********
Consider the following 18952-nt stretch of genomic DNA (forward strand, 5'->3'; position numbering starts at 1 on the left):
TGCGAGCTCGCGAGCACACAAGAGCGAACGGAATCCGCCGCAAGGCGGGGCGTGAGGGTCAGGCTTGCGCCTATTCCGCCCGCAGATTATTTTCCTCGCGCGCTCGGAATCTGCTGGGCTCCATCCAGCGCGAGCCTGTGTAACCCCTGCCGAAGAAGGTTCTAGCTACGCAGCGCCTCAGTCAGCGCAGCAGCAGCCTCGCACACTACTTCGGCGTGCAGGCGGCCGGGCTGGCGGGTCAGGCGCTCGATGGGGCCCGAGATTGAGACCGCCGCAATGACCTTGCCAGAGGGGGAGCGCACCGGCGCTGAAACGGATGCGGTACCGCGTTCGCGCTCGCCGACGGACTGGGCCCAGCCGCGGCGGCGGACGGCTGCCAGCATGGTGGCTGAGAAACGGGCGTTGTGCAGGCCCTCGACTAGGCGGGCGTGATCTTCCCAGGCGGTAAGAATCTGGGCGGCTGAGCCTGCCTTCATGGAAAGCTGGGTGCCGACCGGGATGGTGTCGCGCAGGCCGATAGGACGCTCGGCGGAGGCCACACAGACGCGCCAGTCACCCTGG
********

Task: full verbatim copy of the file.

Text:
Consider the following 18952-nt stretch of genomic DNA (forward strand, 5'->3'; position numbering starts at 1 on the left):
TGCGAGCTCGCGAGCACACAAGAGCGAACGGAATCCGCCGCAAGGCGGGGCGTGAGGGTCAGGCTTGCGCCTATTCCGCCCGCAGATTATTTTCCTCGCGCGCTCGGAATCTGCTGGGCTCCATCCAGCGCGAGCCTGTGTAACCCCTGCCGAAGAAGGTTCTAGCTACGCAGCGCCTCAGTCAGCGCAGCAGCAGCCTCGCACACTACTTCGGCGTGCAGGCGGCCGGGCTGGCGGGTCAGGCGCTCGATGGGGCCCGAGATTGAGACCGCCGCAATGACCTTGCCAGAGGGGGAGCGCACCGGCGCTGAAACGGATGCGGTACCGCGTTCGCGCTCGCCGACGGACTGGGCCCAGCCGCGGCGGCGGACGGCTGCCAGCATGGTGGCTGAGAAACGGGCGTTGTGCAGGCCCTCGACTAGGCGGGCGTGATCTTCCCAGGCGGTAAGAATCTGGGCGGCTGAGCCTGCCTTCATGGAAAGCTGGGTGCCGACCGGGATGGTGTCGCGCAGGCCGATAGGACGCTCGGCGGAGGCCACACAGACGCGCCAGTCACCCTGG